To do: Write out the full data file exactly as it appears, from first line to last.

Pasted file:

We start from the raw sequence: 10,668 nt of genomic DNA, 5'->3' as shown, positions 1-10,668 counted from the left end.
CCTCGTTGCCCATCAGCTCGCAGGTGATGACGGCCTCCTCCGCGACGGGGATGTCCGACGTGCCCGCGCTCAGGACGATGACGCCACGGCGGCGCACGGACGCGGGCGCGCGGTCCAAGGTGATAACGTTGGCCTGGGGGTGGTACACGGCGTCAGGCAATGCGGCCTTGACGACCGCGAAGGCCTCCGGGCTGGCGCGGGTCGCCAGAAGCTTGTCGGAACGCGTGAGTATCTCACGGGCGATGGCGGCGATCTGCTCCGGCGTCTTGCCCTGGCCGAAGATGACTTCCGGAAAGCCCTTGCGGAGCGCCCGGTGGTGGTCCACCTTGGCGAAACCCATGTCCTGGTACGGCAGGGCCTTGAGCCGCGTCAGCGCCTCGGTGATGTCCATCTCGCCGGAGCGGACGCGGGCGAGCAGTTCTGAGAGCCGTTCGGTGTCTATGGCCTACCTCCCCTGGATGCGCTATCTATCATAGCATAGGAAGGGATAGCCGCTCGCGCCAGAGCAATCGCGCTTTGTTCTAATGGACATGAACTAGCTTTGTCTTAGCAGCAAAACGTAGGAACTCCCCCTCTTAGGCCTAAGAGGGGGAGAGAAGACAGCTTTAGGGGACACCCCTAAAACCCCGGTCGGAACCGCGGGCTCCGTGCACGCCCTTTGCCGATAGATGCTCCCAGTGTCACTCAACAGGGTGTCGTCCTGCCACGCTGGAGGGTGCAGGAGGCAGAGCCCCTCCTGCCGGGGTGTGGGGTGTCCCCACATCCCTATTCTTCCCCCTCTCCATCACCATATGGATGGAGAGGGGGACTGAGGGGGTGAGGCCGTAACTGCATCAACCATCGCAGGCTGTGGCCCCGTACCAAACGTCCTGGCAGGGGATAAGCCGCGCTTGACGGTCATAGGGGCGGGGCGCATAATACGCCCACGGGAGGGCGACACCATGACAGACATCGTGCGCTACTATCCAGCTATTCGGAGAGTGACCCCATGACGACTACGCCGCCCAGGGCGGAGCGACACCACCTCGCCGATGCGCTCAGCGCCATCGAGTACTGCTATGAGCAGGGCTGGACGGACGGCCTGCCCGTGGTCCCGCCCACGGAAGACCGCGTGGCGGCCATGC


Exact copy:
We start from the raw sequence: 10,668 nt of genomic DNA, 5'->3' as shown, positions 1-10,668 counted from the left end.
CCTCGTTGCCCATCAGCTCGCAGGTGATGACGGCCTCCTCCGCGACGGGGATGTCCGACGTGCCCGCGCTCAGGACGATGACGCCACGGCGGCGCACGGACGCGGGCGCGCGGTCCAAGGTGATAACGTTGGCCTGGGGGTGGTACACGGCGTCAGGCAATGCGGCCTTGACGACCGCGAAGGCCTCCGGGCTGGCGCGGGTCGCCAGAAGCTTGTCGGAACGCGTGAGTATCTCACGGGCGATGGCGGCGATCTGCTCCGGCGTCTTGCCCTGGCCGAAGATGACTTCCGGAAAGCCCTTGCGGAGCGCCCGGTGGTGGTCCACCTTGGCGAAACCCATGTCCTGGTACGGCAGGGCCTTGAGCCGCGTCAGCGCCTCGGTGATGTCCATCTCGCCGGAGCGGACGCGGGCGAGCAGTTCTGAGAGCCGTTCGGTGTCTATGGCCTACCTCCCCTGGATGCGCTATCTATCATAGCATAGGAAGGGATAGCCGCTCGCGCCAGAGCAATCGCGCTTTGTTCTAATGGACATGAACTAGCTTTGTCTTAGCAGCAAAACGTAGGAACTCCCCCTCTTAGGCCTAAGAGGGGGAGAGAAGACAGCTTTAGGGGACACCCCTAAAACCCCGGTCGGAACCGCGGGCTCCGTGCACGCCCTTTGCCGATAGATGCTCCCAGTGTCACTCAACAGGGTGTCGTCCTGCCACGCTGGAGGGTGCAGGAGGCAGAGCCCCTCCTGCCGGGGTGTGGGGTGTCCCCACATCCCTATTCTTCCCCCTCTCCATCACCATATGGATGGAGAGGGGGACTGAGGGGGTGAGGCCGTAACTGCATCAACCATCGCAGGCTGTGGCCCCGTACCAAACGTCCTGGCAGGGGATAAGCCGCGCTTGACGGTCATAGGGGCGGGGCGCATAATACGCCCACGGGAGGGCGACACCATGACAGACATCGTGCGCTACTATCCAGCTATTCGGAGAGTGACCCCATGACGACTACGCCGCCCAGGGCGGAGCGACACCACCTCGCCGATGCGCTCAGCGCCATCGAGTACTGCTATGAGCAGGGCTGGACGGACGGCCTGCCCGTGGTCCCGCCCACGGAAGACCGCGTGGCGGCCATGC